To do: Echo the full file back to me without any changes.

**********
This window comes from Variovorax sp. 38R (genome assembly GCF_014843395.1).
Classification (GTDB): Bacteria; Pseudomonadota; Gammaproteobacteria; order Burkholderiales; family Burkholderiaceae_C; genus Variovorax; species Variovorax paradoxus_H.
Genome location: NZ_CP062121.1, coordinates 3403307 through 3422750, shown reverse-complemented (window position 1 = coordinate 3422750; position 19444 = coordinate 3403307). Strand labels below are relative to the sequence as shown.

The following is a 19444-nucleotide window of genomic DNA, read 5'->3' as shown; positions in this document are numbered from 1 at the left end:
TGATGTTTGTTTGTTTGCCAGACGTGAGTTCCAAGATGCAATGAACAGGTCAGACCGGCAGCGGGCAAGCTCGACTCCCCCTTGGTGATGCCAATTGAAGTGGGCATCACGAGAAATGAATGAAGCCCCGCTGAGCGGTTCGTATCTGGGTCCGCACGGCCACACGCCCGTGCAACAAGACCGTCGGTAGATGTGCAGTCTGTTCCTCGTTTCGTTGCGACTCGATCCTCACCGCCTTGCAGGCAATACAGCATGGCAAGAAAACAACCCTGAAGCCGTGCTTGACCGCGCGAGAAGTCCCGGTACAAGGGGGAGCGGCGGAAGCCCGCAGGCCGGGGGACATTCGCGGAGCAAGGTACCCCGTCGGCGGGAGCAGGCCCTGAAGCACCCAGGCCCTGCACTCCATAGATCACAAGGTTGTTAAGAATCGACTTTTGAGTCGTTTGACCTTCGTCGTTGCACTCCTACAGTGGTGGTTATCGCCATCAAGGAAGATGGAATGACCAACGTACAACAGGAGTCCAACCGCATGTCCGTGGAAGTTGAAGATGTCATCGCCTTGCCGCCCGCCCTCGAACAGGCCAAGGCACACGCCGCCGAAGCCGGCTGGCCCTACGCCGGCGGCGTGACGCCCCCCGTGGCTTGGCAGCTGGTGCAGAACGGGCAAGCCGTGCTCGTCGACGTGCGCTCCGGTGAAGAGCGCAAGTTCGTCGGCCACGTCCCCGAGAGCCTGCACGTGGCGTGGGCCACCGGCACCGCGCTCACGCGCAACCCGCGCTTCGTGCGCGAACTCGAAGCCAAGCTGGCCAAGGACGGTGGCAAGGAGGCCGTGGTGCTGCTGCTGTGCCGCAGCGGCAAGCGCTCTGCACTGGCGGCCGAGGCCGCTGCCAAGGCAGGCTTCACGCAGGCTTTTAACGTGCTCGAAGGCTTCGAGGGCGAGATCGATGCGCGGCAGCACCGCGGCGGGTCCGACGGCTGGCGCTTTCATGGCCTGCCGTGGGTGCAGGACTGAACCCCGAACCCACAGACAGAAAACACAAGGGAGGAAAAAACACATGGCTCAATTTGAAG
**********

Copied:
This window comes from Variovorax sp. 38R (genome assembly GCF_014843395.1).
Classification (GTDB): Bacteria; Pseudomonadota; Gammaproteobacteria; order Burkholderiales; family Burkholderiaceae_C; genus Variovorax; species Variovorax paradoxus_H.
Genome location: NZ_CP062121.1, coordinates 3403307 through 3422750, shown reverse-complemented (window position 1 = coordinate 3422750; position 19444 = coordinate 3403307). Strand labels below are relative to the sequence as shown.

The following is a 19444-nucleotide window of genomic DNA, read 5'->3' as shown; positions in this document are numbered from 1 at the left end:
TGATGTTTGTTTGTTTGCCAGACGTGAGTTCCAAGATGCAATGAACAGGTCAGACCGGCAGCGGGCAAGCTCGACTCCCCCTTGGTGATGCCAATTGAAGTGGGCATCACGAGAAATGAATGAAGCCCCGCTGAGCGGTTCGTATCTGGGTCCGCACGGCCACACGCCCGTGCAACAAGACCGTCGGTAGATGTGCAGTCTGTTCCTCGTTTCGTTGCGACTCGATCCTCACCGCCTTGCAGGCAATACAGCATGGCAAGAAAACAACCCTGAAGCCGTGCTTGACCGCGCGAGAAGTCCCGGTACAAGGGGGAGCGGCGGAAGCCCGCAGGCCGGGGGACATTCGCGGAGCAAGGTACCCCGTCGGCGGGAGCAGGCCCTGAAGCACCCAGGCCCTGCACTCCATAGATCACAAGGTTGTTAAGAATCGACTTTTGAGTCGTTTGACCTTCGTCGTTGCACTCCTACAGTGGTGGTTATCGCCATCAAGGAAGATGGAATGACCAACGTACAACAGGAGTCCAACCGCATGTCCGTGGAAGTTGAAGATGTCATCGCCTTGCCGCCCGCCCTCGAACAGGCCAAGGCACACGCCGCCGAAGCCGGCTGGCCCTACGCCGGCGGCGTGACGCCCCCCGTGGCTTGGCAGCTGGTGCAGAACGGGCAAGCCGTGCTCGTCGACGTGCGCTCCGGTGAAGAGCGCAAGTTCGTCGGCCACGTCCCCGAGAGCCTGCACGTGGCGTGGGCCACCGGCACCGCGCTCACGCGCAACCCGCGCTTCGTGCGCGAACTCGAAGCCAAGCTGGCCAAGGACGGTGGCAAGGAGGCCGTGGTGCTGCTGCTGTGCCGCAGCGGCAAGCGCTCTGCACTGGCGGCCGAGGCCGCTGCCAAGGCAGGCTTCACGCAGGCTTTTAACGTGCTCGAAGGCTTCGAGGGCGAGATCGATGCGCGGCAGCACCGCGGCGGGTCCGACGGCTGGCGCTTTCATGGCCTGCCGTGGGTGCAGGACTGAACCCCGAACCCACAGACAGAAAACACAAGGGAGGAAAAAACACATGGCTCAATTTGAAG